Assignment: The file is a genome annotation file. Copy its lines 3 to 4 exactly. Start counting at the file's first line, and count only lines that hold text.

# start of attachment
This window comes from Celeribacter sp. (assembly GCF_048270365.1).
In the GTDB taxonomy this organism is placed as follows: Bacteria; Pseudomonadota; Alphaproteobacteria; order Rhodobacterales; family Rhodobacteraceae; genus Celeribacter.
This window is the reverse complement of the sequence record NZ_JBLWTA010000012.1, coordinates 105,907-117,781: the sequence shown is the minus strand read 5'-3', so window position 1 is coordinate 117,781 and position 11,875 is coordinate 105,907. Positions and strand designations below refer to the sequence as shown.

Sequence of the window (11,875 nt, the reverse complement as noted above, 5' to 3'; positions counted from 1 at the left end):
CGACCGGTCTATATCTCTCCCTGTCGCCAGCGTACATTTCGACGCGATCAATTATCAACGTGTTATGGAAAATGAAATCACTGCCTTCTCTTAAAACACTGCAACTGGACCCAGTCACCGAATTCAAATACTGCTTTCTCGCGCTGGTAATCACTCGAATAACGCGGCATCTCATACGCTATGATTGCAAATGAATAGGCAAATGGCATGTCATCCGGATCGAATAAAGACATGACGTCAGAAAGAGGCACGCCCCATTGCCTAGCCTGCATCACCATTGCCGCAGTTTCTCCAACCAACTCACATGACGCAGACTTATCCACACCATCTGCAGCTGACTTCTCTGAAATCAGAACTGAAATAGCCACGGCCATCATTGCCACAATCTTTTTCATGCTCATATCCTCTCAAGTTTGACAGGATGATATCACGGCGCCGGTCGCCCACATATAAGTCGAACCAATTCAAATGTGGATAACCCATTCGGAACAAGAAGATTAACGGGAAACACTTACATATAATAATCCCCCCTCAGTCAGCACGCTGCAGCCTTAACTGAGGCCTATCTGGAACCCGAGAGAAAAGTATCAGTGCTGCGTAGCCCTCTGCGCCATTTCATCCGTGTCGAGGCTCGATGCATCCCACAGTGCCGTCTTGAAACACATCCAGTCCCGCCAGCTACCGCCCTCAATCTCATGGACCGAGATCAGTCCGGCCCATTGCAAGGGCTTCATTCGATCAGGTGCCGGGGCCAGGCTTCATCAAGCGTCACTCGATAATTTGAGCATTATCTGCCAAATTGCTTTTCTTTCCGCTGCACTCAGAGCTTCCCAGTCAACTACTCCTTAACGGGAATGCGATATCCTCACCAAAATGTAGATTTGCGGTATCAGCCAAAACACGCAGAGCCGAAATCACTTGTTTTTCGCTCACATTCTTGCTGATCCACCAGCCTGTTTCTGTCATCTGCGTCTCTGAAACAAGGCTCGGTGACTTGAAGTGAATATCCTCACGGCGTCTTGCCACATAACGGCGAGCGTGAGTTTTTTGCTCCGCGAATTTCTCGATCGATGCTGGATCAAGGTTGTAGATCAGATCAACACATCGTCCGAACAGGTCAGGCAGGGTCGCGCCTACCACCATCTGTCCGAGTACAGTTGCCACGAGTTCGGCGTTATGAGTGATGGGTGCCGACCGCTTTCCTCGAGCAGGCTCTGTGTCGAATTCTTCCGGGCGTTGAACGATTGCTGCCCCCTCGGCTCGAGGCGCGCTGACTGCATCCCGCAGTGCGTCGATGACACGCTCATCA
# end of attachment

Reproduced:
This window is the reverse complement of the sequence record NZ_JBLWTA010000012.1, coordinates 105,907-117,781: the sequence shown is the minus strand read 5'-3', so window position 1 is coordinate 117,781 and position 11,875 is coordinate 105,907. Positions and strand designations below refer to the sequence as shown.

Sequence of the window (11,875 nt, the reverse complement as noted above, 5' to 3'; positions counted from 1 at the left end):